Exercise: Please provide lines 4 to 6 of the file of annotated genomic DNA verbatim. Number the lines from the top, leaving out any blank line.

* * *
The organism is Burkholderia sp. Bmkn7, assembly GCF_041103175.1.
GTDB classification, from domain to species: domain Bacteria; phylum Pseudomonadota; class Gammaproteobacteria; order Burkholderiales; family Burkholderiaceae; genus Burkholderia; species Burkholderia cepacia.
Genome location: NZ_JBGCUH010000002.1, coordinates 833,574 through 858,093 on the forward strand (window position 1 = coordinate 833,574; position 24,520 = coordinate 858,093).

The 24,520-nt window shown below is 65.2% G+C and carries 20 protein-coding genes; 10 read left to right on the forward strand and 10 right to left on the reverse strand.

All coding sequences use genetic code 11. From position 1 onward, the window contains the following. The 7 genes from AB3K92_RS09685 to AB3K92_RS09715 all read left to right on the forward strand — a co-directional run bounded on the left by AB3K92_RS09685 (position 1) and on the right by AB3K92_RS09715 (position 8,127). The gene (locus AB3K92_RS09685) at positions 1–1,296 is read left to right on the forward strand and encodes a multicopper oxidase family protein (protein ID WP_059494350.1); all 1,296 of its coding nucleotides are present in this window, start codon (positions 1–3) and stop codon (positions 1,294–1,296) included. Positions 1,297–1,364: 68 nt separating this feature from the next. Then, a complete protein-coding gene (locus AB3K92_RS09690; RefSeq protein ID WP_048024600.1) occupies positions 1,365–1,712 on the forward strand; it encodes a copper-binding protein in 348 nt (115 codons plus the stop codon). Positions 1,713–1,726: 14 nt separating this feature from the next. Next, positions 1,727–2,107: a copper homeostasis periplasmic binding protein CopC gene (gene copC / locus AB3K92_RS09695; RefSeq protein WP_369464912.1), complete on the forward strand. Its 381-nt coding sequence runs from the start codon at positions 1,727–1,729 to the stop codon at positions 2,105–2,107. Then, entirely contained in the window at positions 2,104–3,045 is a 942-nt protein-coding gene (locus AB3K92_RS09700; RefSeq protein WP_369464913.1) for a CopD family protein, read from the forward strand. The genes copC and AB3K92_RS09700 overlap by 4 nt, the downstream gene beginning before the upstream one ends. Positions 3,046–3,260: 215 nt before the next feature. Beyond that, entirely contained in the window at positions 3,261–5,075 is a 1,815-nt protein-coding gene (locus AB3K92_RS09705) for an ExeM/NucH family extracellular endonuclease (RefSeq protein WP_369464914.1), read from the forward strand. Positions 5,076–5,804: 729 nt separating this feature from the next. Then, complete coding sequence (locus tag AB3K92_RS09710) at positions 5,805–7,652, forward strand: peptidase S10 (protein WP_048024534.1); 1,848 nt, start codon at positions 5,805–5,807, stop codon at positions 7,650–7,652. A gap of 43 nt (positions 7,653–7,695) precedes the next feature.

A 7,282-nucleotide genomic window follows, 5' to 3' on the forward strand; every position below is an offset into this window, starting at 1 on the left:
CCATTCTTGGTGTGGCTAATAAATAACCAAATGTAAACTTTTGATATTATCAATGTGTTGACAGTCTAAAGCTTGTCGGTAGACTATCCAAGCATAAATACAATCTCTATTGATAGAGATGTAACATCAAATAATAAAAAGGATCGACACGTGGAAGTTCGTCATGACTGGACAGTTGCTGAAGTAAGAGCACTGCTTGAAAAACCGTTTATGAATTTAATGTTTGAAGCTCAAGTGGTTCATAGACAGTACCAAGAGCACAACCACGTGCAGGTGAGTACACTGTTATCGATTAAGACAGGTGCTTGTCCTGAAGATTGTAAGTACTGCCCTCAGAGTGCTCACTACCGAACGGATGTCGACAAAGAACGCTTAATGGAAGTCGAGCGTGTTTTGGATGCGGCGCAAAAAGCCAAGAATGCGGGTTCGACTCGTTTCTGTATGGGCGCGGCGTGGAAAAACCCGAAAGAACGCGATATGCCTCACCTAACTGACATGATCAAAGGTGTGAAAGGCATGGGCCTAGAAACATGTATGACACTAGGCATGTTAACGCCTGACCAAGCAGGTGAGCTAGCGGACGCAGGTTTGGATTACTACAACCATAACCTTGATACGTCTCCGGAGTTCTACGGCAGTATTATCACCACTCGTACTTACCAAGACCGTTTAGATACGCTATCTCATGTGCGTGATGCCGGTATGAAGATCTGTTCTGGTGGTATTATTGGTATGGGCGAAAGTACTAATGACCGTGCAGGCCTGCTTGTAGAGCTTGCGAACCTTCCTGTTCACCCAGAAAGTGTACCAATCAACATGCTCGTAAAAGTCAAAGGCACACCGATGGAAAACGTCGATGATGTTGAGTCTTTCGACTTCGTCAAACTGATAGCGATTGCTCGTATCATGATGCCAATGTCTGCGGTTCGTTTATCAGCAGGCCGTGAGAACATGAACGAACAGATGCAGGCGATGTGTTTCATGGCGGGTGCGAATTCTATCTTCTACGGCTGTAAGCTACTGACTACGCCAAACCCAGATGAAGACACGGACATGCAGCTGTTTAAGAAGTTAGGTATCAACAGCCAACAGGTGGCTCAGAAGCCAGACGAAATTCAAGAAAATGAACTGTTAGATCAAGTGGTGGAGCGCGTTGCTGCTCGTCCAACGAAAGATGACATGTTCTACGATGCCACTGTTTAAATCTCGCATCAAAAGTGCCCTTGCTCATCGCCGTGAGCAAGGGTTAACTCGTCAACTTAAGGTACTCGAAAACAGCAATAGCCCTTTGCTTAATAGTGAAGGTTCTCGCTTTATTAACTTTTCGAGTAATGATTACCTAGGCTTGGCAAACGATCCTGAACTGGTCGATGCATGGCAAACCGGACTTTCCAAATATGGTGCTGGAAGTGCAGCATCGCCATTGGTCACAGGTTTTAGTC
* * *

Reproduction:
The 24,520-nt window shown below is 65.2% G+C and carries 20 protein-coding genes; 10 read left to right on the forward strand and 10 right to left on the reverse strand.

All coding sequences use genetic code 11. From position 1 onward, the window contains the following. The 7 genes from AB3K92_RS09685 to AB3K92_RS09715 all read left to right on the forward strand — a co-directional run bounded on the left by AB3K92_RS09685 (position 1) and on the right by AB3K92_RS09715 (position 8,127). The gene (locus AB3K92_RS09685) at positions 1–1,296 is read left to right on the forward strand and encodes a multicopper oxidase family protein (protein ID WP_059494350.1); all 1,296 of its coding nucleotides are present in this window, start codon (positions 1–3) and stop codon (positions 1,294–1,296) included. Positions 1,297–1,364: 68 nt separating this feature from the next. Then, a complete protein-coding gene (locus AB3K92_RS09690; RefSeq protein ID WP_048024600.1) occupies positions 1,365–1,712 on the forward strand; it encodes a copper-binding protein in 348 nt (115 codons plus the stop codon). Positions 1,713–1,726: 14 nt separating this feature from the next. Next, positions 1,727–2,107: a copper homeostasis periplasmic binding protein CopC gene (gene copC / locus AB3K92_RS09695; RefSeq protein WP_369464912.1), complete on the forward strand. Its 381-nt coding sequence runs from the start codon at positions 1,727–1,729 to the stop codon at positions 2,105–2,107. Then, entirely contained in the window at positions 2,104–3,045 is a 942-nt protein-coding gene (locus AB3K92_RS09700; RefSeq protein WP_369464913.1) for a CopD family protein, read from the forward strand. The genes copC and AB3K92_RS09700 overlap by 4 nt, the downstream gene beginning before the upstream one ends. Positions 3,046–3,260: 215 nt before the next feature. Beyond that, entirely contained in the window at positions 3,261–5,075 is a 1,815-nt protein-coding gene (locus AB3K92_RS09705) for an ExeM/NucH family extracellular endonuclease (RefSeq protein WP_369464914.1), read from the forward strand. Positions 5,076–5,804: 729 nt separating this feature from the next. Then, complete coding sequence (locus tag AB3K92_RS09710) at positions 5,805–7,652, forward strand: peptidase S10 (protein WP_048024534.1); 1,848 nt, start codon at positions 5,805–5,807, stop codon at positions 7,650–7,652. A gap of 43 nt (positions 7,653–7,695) precedes the next feature.

A 7,282-nucleotide genomic window follows, 5' to 3' on the forward strand; every position below is an offset into this window, starting at 1 on the left: